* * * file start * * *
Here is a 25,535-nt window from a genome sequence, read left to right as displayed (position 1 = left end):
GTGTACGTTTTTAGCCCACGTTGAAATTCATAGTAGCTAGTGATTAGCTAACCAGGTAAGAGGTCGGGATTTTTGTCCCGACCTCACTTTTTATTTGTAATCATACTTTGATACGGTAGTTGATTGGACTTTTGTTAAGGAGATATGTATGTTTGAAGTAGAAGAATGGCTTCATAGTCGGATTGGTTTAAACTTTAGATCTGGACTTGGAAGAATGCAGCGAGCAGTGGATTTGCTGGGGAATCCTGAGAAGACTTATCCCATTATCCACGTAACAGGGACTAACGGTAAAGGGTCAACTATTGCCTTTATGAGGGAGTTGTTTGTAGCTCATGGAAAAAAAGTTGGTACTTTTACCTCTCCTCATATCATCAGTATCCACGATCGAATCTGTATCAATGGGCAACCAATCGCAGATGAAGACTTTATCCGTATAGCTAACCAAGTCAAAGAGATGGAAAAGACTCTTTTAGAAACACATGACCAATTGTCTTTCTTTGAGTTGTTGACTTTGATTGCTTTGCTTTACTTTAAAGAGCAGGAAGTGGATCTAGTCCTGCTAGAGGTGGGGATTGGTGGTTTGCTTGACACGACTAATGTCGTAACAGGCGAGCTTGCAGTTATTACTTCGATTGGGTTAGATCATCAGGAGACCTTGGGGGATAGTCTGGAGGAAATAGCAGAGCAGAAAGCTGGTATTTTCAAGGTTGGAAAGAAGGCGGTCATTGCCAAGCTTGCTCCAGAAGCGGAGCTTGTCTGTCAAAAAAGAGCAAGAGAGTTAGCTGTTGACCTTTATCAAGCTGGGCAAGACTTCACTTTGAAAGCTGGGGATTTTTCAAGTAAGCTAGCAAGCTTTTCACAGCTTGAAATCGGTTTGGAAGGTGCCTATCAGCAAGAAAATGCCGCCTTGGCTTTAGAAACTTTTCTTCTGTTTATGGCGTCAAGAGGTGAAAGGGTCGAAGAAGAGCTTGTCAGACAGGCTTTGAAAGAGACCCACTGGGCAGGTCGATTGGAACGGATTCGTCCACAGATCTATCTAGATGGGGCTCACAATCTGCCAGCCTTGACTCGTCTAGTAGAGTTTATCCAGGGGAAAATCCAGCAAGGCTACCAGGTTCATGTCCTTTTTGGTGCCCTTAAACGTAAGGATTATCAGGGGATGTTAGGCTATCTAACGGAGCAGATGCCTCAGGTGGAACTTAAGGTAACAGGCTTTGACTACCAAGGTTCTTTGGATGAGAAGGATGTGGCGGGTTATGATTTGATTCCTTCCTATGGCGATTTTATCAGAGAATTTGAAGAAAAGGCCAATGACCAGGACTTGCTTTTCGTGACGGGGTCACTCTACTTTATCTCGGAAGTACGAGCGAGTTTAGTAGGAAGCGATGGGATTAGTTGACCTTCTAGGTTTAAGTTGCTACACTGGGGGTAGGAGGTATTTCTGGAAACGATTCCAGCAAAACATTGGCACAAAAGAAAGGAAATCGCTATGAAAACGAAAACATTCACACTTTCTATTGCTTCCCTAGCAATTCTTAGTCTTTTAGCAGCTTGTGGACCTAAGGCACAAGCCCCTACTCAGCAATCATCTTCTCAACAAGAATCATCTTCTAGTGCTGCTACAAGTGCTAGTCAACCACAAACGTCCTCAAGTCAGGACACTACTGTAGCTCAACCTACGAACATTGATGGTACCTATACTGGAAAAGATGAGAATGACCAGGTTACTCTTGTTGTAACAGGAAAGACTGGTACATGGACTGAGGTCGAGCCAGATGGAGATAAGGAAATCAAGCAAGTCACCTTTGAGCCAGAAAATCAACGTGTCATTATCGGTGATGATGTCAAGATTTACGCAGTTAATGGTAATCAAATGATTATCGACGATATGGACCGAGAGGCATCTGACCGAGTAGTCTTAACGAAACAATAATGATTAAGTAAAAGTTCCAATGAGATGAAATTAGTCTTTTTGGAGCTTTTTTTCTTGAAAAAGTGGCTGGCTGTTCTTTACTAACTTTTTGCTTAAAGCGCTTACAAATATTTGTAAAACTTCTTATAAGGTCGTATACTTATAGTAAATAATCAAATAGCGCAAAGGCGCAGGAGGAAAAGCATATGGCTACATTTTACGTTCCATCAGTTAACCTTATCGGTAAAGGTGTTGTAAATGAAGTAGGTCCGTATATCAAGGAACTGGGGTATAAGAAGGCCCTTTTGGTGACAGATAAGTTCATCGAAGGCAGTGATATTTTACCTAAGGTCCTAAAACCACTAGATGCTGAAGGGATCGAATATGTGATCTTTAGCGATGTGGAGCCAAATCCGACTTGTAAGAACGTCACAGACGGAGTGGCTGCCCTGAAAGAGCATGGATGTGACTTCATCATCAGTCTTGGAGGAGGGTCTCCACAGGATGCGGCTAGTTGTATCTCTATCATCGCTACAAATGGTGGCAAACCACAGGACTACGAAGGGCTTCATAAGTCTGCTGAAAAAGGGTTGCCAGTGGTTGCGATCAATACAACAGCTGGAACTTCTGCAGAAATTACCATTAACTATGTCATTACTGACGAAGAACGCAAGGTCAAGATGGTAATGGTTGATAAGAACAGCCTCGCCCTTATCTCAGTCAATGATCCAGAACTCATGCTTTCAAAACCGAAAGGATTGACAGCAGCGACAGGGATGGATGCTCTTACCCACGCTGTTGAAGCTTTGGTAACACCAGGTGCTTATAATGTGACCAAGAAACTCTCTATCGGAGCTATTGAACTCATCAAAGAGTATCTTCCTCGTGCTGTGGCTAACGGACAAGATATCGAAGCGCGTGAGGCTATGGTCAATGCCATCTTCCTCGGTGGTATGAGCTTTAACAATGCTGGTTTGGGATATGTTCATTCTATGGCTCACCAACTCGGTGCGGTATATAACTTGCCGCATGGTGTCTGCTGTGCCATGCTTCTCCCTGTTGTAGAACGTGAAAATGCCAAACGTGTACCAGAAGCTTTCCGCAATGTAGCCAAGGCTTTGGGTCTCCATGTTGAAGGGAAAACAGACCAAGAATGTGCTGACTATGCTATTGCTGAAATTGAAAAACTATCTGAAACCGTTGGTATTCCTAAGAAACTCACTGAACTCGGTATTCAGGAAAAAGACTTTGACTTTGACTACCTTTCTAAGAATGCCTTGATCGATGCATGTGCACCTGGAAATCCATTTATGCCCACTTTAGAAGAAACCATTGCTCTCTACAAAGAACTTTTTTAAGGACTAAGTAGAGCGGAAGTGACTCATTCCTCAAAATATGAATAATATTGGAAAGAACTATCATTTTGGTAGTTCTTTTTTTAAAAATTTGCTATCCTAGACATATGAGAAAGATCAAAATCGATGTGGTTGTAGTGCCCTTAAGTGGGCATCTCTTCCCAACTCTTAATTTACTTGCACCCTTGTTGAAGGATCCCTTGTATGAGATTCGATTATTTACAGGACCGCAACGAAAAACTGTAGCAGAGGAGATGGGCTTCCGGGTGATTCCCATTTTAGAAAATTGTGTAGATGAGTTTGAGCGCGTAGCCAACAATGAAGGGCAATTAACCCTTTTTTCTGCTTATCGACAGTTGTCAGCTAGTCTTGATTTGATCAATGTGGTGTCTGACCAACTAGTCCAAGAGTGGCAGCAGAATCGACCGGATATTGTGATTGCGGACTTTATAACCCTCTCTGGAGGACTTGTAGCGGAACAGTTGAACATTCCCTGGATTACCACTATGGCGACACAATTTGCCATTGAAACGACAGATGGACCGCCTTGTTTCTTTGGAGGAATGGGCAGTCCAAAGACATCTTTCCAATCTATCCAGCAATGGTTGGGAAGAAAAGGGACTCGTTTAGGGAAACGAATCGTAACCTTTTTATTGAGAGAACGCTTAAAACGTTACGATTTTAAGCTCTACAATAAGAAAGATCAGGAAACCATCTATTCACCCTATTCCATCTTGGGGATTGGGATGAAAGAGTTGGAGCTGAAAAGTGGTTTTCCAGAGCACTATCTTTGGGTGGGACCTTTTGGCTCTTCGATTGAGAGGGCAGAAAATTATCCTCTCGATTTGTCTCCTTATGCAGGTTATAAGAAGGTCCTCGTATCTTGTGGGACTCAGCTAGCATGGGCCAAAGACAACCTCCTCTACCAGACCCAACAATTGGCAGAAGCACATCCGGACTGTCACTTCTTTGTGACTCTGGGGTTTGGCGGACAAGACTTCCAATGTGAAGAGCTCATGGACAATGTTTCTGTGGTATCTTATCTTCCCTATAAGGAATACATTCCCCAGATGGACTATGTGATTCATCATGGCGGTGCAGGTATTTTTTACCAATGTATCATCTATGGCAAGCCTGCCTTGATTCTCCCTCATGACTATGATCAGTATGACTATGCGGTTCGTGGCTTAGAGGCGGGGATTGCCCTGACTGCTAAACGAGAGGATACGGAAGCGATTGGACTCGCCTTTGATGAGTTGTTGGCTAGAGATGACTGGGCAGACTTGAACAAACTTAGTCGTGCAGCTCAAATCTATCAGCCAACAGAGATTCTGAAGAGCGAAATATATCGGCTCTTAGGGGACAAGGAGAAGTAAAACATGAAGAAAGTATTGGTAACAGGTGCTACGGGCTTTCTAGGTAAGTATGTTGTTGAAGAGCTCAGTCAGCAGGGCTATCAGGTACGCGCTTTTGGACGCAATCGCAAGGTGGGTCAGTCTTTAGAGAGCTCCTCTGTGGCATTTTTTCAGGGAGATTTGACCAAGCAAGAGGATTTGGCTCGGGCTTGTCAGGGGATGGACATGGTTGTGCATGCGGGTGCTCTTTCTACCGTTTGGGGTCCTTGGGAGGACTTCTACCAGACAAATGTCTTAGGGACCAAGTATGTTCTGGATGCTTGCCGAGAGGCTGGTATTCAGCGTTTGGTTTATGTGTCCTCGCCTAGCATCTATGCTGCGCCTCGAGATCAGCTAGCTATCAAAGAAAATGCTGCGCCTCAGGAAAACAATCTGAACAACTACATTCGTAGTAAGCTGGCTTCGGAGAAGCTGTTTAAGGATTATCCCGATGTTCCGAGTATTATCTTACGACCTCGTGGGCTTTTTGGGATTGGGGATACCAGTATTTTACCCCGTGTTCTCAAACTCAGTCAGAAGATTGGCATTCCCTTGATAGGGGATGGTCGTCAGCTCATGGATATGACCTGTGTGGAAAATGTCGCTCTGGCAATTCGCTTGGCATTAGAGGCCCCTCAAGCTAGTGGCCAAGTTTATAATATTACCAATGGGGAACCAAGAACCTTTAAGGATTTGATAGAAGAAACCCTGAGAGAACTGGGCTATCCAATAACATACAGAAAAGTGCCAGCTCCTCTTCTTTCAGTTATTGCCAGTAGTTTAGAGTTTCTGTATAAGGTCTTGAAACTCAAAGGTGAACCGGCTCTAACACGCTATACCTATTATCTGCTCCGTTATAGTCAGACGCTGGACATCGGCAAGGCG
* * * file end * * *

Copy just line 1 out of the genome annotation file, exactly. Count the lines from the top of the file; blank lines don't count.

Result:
Here is a 25,535-nt window from a genome sequence, read left to right as displayed (position 1 = left end):